Almost every silk creation Above the Fray showcases that comes from Houaphon Province, Laos relies on several cooperating independent artists.
The silk to weave Above the Fray’s textiles is raised by Houaphon’s sericulturists in the traditional method that goes back 1000 years. These “farmers” work year around to breed, raise and nurture the tiny worms to produce on of the world’s finest textile fabrics. And they really do only eat mulberry leaves!
The developed silk cocoons are then put in boiling water and the raw silk is carefully reeled. The reeled silk is purchased by the dyer, who prepares the silk’s texture and color using 100%-natural and locally-available materials that include bug secretions (lac), bark, roots, leaves, wood ash and more. Dyers also use their chemistry skills and add special mordants to the silk to assure that each color adheres with no bleeding.
The dyer then takes the silk to a weaver who creates the finished cloth on a large bed-sized loom-frame. While the selection of colors is conceived by the dyer, the weaver herself determines the location of the supplemental colors that, in her mind, most effectively enhance the complex, nuanced geometric pattern (often helping a particular motif stand out or remain hidden).
The specific, detailed design for each textile is generated by the loom’s pattern-template (khao ti die) that was created by yet another artist. Khao ti die can be stored and re-used, and many patterns have gained powerful, symbolic meaning over generations of use.
Upon completion of the weaving – which for a large cloth may take four or more months – the weaver is compensated by the dyer, and then the dyer has a vital, secondary role: getting the silk to market at a fair price.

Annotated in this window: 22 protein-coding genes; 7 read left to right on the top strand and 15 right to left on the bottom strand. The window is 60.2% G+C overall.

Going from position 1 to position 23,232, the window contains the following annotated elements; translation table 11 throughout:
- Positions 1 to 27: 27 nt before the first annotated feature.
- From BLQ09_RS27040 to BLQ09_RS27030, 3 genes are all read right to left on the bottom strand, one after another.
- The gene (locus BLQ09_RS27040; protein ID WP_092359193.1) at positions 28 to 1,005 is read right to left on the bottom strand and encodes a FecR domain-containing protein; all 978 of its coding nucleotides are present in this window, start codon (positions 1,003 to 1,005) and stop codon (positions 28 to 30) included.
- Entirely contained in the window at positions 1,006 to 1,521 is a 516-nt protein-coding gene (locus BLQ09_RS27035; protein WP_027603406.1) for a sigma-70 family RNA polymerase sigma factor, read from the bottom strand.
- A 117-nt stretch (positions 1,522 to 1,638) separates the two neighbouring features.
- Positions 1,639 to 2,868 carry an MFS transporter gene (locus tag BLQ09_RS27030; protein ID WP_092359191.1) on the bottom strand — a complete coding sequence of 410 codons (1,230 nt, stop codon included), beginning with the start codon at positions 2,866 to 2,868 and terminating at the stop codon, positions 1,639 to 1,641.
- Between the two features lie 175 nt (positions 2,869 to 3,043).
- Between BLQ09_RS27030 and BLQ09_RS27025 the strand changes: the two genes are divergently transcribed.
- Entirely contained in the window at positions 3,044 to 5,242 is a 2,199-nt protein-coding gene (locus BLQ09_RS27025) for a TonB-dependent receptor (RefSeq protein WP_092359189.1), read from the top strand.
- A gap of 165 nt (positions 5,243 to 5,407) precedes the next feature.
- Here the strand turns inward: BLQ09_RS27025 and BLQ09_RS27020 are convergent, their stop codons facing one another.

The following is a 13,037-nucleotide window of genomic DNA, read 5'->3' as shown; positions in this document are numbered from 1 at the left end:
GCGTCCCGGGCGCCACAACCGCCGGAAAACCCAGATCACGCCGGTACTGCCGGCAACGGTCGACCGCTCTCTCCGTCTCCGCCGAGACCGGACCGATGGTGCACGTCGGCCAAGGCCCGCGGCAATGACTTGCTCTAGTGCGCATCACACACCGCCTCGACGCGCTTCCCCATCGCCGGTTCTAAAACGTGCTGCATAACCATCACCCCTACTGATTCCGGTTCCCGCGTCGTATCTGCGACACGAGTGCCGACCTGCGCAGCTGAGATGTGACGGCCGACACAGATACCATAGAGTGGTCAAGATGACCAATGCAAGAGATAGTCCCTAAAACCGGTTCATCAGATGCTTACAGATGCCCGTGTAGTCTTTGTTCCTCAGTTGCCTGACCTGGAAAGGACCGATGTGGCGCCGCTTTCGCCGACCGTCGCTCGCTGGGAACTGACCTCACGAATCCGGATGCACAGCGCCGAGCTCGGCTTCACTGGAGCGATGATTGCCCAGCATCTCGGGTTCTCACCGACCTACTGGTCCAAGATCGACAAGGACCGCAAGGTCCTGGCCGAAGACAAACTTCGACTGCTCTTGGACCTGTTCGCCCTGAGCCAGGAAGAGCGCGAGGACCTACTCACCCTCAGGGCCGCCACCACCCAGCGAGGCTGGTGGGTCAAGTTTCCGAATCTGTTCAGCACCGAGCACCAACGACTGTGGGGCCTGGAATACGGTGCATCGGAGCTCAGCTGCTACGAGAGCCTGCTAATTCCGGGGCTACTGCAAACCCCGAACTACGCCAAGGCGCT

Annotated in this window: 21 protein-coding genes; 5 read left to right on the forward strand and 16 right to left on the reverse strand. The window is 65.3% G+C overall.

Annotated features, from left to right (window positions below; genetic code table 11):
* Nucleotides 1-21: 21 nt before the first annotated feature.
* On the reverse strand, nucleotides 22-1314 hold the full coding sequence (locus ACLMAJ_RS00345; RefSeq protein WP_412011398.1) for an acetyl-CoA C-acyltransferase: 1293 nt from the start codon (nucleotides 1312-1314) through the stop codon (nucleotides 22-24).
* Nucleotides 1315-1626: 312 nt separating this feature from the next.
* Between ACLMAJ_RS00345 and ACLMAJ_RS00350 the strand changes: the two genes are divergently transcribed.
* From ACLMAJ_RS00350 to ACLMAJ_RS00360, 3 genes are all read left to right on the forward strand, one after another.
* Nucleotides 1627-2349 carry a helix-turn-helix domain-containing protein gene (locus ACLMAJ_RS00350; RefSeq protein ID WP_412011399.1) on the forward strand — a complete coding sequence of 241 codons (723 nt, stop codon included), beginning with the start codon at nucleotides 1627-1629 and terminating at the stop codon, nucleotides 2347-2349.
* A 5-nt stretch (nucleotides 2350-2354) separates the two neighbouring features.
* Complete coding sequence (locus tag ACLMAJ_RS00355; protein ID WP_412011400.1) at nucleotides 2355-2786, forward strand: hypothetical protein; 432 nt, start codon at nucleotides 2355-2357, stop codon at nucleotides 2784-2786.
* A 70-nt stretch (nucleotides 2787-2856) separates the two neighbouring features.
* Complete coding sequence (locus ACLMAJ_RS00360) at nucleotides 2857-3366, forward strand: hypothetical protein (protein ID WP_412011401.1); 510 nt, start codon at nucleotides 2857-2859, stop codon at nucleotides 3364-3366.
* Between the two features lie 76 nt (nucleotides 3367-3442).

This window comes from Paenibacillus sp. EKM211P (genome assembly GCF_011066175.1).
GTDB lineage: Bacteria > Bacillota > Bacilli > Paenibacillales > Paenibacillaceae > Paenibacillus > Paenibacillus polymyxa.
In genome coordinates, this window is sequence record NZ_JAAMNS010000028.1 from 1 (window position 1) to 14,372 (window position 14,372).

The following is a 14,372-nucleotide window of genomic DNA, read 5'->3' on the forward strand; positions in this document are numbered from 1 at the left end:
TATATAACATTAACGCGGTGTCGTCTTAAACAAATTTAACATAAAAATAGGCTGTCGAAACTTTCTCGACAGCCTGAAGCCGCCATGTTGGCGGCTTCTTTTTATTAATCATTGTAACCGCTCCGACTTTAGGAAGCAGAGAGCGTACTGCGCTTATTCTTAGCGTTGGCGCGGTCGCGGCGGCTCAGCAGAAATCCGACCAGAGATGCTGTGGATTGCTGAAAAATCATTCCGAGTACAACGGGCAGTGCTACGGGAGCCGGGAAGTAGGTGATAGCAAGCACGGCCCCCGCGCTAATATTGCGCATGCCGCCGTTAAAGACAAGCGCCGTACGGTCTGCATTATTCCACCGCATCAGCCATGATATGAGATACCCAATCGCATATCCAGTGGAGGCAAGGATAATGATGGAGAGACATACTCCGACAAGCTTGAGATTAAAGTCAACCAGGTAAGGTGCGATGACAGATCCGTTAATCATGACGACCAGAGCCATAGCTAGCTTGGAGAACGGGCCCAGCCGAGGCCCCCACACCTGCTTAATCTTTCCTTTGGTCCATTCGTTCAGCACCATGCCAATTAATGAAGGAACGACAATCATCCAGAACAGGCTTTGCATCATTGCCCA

This cooperative system allows the sericulturists, dyers, weavers, and template-makers to continue to live, if they choose, in their own small village, raising their families and maintaining a stable, traditional lifestyle. The system also allows the dyer to “oversee” the entire process to assure quality and continuity. Dyers who maintain this oversight role are notorious for their business savvy.
It should be mentioned that not all Houaphon silk artists participate in this traditional cooperative economic model. Some may perform multiple, or even all roles, in the process of raising, dyeing, designing and weaving a textile (and getting it to market, as well). In fact, we have yet to meet a dyer or template-maker who did not start out excelling as a weaver.
Above the Fray travels directly to the independent artists in Houaphon allowing us to select the best of the newest creations and obtain a photographic record of the people whose time, talent and vision created that cloth. Several artists anticipate our regular visits, holding back their recent pieces for our perusal and purchase.
The friendships and warmth that these talented people and their communities have offered our family over the years has been our deepest enrichment. We are grateful for the hospitality, trust and companionship that has been extended not only to the two of us, but also to our two sons (now both in college) who traveled with us for our first 10 years. These on-going, personal relationships with the independent artists allows Above the Fray to uniquely showcase the world’s finest silk artists and textiles.